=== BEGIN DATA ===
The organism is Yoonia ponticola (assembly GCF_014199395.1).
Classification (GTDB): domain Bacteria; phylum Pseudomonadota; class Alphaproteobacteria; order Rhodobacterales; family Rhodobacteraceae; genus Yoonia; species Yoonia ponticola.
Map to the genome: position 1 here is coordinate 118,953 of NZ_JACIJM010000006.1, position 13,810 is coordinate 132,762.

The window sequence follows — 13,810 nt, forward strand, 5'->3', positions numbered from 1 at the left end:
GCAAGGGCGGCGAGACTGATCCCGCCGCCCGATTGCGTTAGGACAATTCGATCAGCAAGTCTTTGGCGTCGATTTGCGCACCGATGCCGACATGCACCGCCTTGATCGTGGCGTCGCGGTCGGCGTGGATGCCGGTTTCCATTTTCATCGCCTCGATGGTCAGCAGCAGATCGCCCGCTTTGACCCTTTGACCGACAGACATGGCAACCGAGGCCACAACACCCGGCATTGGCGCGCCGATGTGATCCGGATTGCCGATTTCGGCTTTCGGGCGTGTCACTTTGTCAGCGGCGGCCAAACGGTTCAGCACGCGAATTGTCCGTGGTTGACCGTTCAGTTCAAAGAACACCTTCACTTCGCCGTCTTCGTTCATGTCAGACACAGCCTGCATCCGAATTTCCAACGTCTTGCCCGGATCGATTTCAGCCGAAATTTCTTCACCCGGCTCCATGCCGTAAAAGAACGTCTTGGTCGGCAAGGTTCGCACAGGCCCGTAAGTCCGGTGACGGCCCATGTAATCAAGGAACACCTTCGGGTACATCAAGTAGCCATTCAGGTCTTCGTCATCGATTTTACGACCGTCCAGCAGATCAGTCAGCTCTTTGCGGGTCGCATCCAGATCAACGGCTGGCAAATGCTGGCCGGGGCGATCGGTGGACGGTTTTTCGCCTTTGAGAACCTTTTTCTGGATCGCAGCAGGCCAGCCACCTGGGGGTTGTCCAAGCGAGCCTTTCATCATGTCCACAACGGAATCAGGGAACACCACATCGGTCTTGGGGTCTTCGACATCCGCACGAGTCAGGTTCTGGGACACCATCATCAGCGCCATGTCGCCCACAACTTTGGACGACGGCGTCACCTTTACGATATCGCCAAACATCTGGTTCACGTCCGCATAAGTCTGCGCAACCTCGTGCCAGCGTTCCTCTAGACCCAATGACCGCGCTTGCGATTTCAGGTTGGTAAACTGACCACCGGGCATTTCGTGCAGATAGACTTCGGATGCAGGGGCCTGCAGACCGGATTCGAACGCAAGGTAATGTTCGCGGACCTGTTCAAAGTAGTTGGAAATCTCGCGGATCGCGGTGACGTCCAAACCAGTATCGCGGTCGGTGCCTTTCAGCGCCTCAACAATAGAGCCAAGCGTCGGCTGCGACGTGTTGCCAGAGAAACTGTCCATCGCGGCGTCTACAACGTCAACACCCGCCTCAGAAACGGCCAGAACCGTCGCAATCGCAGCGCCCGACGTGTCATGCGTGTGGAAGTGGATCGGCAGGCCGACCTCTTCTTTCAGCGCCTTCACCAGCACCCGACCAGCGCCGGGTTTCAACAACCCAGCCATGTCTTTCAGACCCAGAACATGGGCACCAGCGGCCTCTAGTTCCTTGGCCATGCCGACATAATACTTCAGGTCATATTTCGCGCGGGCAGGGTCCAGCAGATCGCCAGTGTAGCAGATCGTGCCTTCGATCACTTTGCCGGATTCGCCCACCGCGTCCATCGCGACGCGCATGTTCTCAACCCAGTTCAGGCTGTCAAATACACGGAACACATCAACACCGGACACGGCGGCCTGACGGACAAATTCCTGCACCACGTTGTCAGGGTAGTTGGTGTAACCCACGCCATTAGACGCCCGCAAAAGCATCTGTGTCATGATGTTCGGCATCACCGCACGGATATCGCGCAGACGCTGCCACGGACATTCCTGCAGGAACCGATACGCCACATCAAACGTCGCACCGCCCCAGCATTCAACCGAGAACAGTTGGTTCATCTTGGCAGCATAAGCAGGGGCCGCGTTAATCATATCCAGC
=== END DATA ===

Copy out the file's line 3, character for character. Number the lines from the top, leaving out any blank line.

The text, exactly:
Map to the genome: position 1 here is coordinate 118,953 of NZ_JACIJM010000006.1, position 13,810 is coordinate 132,762.